War and peace
On a hill behind Cave, a rugged rock rears from the side of the road. In a land of war memorials, this one is more poignant than most. Breezes shush the tussocks but the words that ring from the face of the rock refuse to be silenced.
I pause and read the inscription: "So long as the rocks endure and grass grows and water runs, so long will this stone bear witness that through this low pass in the hills, men from Cave, Cannington and Motukaika districts rode and walked on their way to the Great European War, 1914-1918, and to World War II, 1939-1945. Some of them have not returned but have left their mortal remains in foreign lands and strange seas, that our British way of living may continue. But their immortal souls have risen from the grave."
Around the rock, plaques record the names of those who went to war. Of 120 who served, 18 were killed. A tragic number for a small community, a dark shadow on a pleasant corner of South Canterbury.
This Anzac Day, that monument is focusing my mind on war and peace more powerfully than a parade.
The "low pass" referred to in the inscription is a saddle in the hill that separates the township of Cave from the locality of Cannington. The hill is a watershed. From the northern flanks, streams run down to the Tengawai River, that threads its way past Cave. From the south, they feed the Burnett Stream, that flows into the Pareora River, between Cannington and Motukaika.
Burnett is a big name here. Another impressive memorial is dedicated to Andrew and Catherine Burnett, who took up the Mount Cook sheep run in 1864. It is St David's Church, built by the Burnetts' son Thomas, who became a Member of Parliament. It commemorates his parents and all runholders, shepherds, drovers, shearers and other workers on early high-country runs.
It was from about this site that pioneers of the Mackenzie Basin set off into the high country to establish their stations.
St David's Church dominates a hillside just off the main road, near Cannington. The 1930 church was built of uncut glacier-born boulders from near the Burnetts' Mount Cook homestead. Rough-adzed local timbers, mainly totara and beech, form the floor, ceiling and pews. No nails were used in the construction.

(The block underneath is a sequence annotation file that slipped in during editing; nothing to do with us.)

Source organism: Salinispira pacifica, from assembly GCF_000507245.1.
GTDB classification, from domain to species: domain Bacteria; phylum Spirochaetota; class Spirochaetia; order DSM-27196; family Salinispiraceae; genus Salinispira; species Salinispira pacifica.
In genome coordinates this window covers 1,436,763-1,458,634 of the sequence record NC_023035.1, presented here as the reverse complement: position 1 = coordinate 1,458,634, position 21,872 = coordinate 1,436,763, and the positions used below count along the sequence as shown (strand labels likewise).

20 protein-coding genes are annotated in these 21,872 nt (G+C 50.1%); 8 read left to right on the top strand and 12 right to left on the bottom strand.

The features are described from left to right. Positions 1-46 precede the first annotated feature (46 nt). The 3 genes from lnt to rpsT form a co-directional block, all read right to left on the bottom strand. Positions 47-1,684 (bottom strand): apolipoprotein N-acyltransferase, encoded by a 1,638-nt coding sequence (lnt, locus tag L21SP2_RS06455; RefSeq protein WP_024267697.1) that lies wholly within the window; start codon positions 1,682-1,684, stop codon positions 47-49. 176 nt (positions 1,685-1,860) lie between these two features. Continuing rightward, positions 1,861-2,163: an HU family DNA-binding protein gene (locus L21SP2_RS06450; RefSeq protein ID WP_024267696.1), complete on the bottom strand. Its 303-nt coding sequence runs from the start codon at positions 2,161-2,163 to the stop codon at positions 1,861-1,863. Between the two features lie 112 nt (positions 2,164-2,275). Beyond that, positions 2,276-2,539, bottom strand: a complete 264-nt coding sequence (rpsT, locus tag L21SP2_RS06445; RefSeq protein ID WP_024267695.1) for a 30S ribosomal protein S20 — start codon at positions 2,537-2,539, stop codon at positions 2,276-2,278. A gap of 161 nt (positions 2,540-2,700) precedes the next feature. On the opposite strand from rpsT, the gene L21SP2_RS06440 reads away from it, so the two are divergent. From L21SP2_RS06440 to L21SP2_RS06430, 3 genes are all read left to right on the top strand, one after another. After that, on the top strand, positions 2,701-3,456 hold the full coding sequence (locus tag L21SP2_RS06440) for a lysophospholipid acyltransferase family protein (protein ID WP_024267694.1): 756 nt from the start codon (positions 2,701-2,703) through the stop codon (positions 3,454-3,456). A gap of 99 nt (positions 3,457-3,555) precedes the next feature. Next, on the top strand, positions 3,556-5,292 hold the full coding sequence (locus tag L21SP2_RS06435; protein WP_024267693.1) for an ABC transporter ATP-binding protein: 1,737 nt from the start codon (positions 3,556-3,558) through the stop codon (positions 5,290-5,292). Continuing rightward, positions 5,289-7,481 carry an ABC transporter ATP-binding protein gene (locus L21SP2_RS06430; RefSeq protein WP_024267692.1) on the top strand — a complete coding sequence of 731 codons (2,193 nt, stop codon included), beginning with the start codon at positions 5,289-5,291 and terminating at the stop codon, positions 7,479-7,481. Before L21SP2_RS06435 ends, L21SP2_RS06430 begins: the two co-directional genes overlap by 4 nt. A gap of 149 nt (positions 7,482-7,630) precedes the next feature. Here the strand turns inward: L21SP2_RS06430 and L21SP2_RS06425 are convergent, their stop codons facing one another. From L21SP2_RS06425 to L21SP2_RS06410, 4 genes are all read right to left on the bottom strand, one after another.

The pulpit was fashioned from hearth stones taken from a hut occupied by the Burnetts, after they arrived from Scotland. It stands on a wooden wheel hub from a bullock dray which they used.
The baptismal font provides a link with their Scottish heritage. Its bowl is a prehistoric stone mortar, used for grinding oats and barley, that was found in the Highlands.
The Highlands connection is even more strongly visible below the church, across the road. Here stands the eye-catching grand gateway to the Burnetts' down-country farm, Strath Naver. This name is taken from the valley (strath) of the Naver River in the Sutherland Highlands, a district hard hit by forced evictions of tenant farmers during the Clearances of two centuries ago.
It was from this area that the Burnetts emigrated for a better life in New Zealand.
The iron gates are flanked by massive stone walls that extend 20m in each direction. Erected about the same time as the church, the gateway bears symbols of the Scottish thistle and New Zealand fern, with the legends: faith, hope, self-reliance, pioneering, toil and sweat. Printed in Gaelic are mottoes which translate as: "We keep the old ways, the good ways" and "What we have, we keep".
This farm was one of four owned by the Burnett family trust that were taken over by St Andrew's College, Christchurch, for agricultural teaching purposes.
I happen upon this commemorative trio in stone, plus a Celtic cross on a peak above Strath Naver, while driving from State Highway 1, near Pareora, to Cave. The road runs beside the Pareora River, passing the picturesque settlement of Pareora Huts before climbing into the hills of the Pareora Gorge. It emerges from the gorge at Motukaika and narrowly bypasses Cannington, where school is still "in".
Leaving the stone memorials behind, I descend into Cave, where school is "out", having closed long ago. The pretty township, named after local limestone formations, is between Pleasant Point and Fairlie. It sports a store and mail centre, pub, carrying company and two more churches. Traces remain of the former Fairlie railway branch line.
In the domain, I find three women saddling their horses for a cross-country ride. They say most residents are retired or commute to work elsewhere. Some keep holiday homes here and enjoy a spot of fishing or swimming in the Tengawai river.
They call Cave an idyllic spot -- and I agree.